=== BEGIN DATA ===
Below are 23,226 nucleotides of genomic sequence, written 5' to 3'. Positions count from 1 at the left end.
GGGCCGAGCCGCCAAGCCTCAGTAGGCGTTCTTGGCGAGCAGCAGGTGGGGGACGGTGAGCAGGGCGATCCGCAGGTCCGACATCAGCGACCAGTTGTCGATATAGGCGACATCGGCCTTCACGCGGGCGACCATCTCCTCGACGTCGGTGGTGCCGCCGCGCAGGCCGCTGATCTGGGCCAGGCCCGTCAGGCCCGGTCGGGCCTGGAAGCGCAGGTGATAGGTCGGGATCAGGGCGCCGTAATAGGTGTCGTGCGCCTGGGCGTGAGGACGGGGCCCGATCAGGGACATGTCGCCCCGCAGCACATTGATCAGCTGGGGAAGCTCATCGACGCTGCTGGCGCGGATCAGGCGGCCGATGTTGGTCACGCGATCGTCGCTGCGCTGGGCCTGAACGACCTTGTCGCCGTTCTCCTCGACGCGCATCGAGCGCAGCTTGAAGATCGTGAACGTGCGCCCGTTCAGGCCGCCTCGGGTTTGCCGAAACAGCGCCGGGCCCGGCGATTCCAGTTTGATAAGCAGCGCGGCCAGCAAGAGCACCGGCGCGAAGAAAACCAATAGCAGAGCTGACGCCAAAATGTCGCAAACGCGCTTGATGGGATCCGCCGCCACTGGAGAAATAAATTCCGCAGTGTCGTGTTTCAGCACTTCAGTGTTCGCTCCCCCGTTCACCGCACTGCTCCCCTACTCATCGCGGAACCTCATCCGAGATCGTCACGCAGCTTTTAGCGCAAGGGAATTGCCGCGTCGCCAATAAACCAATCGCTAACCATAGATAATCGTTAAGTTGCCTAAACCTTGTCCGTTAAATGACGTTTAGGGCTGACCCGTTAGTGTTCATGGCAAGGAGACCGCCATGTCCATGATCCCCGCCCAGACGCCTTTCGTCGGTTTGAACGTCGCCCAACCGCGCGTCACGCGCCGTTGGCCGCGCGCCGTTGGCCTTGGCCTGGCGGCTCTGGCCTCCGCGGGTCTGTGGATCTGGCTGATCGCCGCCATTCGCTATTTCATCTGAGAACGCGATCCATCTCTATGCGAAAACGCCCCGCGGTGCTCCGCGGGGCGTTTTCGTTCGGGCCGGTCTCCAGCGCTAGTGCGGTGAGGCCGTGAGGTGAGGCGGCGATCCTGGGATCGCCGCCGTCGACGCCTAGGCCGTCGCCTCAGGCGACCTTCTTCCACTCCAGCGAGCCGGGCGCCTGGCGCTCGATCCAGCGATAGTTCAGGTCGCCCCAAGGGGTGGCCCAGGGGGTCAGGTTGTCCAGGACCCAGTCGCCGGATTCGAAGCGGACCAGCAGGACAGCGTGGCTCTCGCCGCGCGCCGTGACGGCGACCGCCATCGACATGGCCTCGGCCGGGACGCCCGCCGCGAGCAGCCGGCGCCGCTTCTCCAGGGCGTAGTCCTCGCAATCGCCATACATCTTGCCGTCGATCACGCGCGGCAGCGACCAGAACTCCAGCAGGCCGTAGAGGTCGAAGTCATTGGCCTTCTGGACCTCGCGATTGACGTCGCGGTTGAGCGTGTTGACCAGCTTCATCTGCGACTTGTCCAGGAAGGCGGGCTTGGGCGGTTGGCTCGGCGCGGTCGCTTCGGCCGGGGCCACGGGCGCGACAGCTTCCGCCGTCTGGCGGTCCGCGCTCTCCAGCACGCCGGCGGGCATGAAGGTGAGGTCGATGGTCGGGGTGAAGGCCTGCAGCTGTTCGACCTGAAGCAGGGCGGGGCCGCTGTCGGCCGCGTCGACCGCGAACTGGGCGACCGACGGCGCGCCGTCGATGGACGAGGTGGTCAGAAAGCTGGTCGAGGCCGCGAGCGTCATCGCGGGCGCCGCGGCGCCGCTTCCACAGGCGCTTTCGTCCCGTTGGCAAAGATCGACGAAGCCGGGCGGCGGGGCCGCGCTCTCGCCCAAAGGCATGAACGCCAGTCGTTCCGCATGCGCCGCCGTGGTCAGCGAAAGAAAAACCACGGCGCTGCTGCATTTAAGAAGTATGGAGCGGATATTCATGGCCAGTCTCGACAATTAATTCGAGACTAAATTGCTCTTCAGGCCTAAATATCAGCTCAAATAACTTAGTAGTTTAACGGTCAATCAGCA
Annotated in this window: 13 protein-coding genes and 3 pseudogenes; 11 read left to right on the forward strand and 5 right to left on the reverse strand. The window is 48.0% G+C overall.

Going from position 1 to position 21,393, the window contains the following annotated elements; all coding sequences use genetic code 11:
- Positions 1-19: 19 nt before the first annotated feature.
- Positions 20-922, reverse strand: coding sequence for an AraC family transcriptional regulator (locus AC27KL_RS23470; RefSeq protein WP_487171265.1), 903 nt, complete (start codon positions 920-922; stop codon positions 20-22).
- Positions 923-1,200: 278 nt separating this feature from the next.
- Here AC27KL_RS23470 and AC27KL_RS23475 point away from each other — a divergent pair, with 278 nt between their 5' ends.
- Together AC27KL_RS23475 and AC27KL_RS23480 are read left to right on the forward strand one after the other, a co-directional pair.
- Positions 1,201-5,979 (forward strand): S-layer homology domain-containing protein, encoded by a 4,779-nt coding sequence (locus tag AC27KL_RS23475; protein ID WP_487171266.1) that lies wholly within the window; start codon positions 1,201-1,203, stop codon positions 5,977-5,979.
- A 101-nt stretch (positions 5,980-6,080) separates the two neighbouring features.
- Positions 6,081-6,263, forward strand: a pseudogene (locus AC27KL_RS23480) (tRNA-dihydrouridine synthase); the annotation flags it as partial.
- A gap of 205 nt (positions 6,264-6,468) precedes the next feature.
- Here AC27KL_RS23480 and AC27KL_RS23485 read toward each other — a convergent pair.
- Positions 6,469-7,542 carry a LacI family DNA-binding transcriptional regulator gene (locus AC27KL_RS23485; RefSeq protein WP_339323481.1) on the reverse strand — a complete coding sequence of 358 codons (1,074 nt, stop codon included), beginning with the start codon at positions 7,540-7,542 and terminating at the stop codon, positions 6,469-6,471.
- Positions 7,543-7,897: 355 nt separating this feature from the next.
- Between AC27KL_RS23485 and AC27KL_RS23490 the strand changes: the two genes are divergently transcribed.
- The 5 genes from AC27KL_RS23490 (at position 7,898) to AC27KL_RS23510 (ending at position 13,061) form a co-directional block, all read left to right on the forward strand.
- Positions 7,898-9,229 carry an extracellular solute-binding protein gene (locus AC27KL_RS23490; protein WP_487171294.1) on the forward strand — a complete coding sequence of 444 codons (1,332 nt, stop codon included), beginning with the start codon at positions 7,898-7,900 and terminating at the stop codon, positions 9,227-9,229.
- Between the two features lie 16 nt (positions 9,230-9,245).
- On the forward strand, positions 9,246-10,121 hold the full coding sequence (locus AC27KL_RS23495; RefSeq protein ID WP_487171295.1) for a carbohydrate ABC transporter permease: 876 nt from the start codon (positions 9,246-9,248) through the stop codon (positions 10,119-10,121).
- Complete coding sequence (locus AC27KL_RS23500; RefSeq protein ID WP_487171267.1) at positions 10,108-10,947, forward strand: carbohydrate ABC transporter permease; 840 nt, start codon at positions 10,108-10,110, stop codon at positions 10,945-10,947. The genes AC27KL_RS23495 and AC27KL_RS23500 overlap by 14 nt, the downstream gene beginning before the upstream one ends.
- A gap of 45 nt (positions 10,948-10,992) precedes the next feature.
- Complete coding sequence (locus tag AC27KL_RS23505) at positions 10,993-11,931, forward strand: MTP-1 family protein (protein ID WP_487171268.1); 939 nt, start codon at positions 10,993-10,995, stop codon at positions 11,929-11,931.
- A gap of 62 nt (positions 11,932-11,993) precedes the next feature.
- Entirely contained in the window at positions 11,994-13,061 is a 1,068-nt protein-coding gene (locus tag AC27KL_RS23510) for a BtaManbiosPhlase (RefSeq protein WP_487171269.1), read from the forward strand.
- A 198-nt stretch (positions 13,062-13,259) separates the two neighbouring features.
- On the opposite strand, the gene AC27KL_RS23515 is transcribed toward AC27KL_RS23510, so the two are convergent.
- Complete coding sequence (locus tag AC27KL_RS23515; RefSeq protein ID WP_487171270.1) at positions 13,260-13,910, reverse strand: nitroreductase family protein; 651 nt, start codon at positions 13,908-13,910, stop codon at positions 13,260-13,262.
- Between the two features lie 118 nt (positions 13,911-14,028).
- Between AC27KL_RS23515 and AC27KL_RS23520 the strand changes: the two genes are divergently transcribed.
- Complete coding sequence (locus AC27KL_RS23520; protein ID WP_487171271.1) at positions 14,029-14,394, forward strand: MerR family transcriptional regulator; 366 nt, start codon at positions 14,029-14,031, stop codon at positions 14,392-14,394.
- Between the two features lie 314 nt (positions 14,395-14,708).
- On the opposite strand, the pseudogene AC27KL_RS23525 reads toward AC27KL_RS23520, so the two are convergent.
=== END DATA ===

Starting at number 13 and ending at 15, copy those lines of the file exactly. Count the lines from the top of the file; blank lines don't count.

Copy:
- A gap of 205 nt (positions 6,264-6,468) precedes the next feature.
- Here AC27KL_RS23480 and AC27KL_RS23485 read toward each other — a convergent pair.
- Positions 6,469-7,542 carry a LacI family DNA-binding transcriptional regulator gene (locus AC27KL_RS23485; RefSeq protein WP_339323481.1) on the reverse strand — a complete coding sequence of 358 codons (1,074 nt, stop codon included), beginning with the start codon at positions 7,540-7,542 and terminating at the stop codon, positions 6,469-6,471.